The FDA said today that the cholesterol-lowering medicine Trilipix (fenofibric acid) may not lower a patient's risk of having a heart attack or stroke. The label for the drug has been changed and healthcare professionals are being notified.
This new information came from a study which showed no significant difference in the risk of experiencing a major adverse cardiac event between the group treated with the drug and the group not treated with the drug. An analysis of a smaller group in the study showed that in relation to men, there was an increase in the risk for major adverse cardiac events in women receiving the drug versus those who didn't.
The FDA is requiring the manufacturer of Trilipix to conduct a trial to evaluate cardiovascular events in Trilipix patients.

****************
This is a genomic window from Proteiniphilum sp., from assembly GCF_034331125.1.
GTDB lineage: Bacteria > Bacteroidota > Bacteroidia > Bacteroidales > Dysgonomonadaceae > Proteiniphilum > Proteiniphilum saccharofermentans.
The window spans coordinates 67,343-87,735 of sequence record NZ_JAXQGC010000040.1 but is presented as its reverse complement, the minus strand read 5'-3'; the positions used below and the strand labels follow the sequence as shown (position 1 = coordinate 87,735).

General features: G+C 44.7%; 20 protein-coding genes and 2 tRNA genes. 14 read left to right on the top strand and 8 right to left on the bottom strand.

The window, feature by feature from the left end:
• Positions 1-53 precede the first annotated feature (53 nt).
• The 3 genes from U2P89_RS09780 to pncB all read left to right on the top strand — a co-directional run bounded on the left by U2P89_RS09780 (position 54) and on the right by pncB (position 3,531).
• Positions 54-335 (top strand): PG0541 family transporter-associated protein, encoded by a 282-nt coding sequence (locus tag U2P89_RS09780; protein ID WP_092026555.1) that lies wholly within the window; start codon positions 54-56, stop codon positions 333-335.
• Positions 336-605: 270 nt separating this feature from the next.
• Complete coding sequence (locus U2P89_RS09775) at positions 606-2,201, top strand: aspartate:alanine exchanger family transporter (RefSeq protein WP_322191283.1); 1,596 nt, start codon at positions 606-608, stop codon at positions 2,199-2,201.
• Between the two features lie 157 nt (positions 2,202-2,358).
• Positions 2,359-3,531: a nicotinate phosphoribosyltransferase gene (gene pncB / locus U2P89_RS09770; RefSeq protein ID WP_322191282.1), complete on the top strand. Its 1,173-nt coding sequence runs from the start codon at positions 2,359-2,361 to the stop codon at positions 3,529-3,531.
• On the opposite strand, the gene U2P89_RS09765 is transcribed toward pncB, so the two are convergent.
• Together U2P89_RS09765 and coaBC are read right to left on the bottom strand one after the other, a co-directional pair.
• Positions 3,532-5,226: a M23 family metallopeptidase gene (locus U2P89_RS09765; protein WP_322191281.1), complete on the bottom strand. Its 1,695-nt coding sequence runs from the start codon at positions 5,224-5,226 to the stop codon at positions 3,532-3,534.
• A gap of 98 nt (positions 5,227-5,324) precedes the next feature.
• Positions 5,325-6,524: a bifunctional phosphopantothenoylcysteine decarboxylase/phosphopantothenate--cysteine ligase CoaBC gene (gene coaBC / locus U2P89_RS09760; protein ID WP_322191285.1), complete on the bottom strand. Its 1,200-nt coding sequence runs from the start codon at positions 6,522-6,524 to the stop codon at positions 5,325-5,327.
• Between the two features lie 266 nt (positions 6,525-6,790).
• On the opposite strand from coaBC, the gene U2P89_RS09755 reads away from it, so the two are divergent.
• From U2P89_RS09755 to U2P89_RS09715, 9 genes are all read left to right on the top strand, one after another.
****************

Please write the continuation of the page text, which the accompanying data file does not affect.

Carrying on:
Bottom line: A cholesterol drug, on the market, being prescribed and sold to patients, which has not been shown to lower a patient's risk of having a heart attack or a stroke, and which may in fact cause women to have an increased risk for adverse cardiac events.
This is healthcare at its finest. But no need to fear; the drug is on the market, the drug company that makes it (Abbott) is making lots of money from it, and a clinical trial is in the works which, years from now, will tell us if, in fact, people not only wasted their money on Trilipix, but their health was actually made worse by taking it.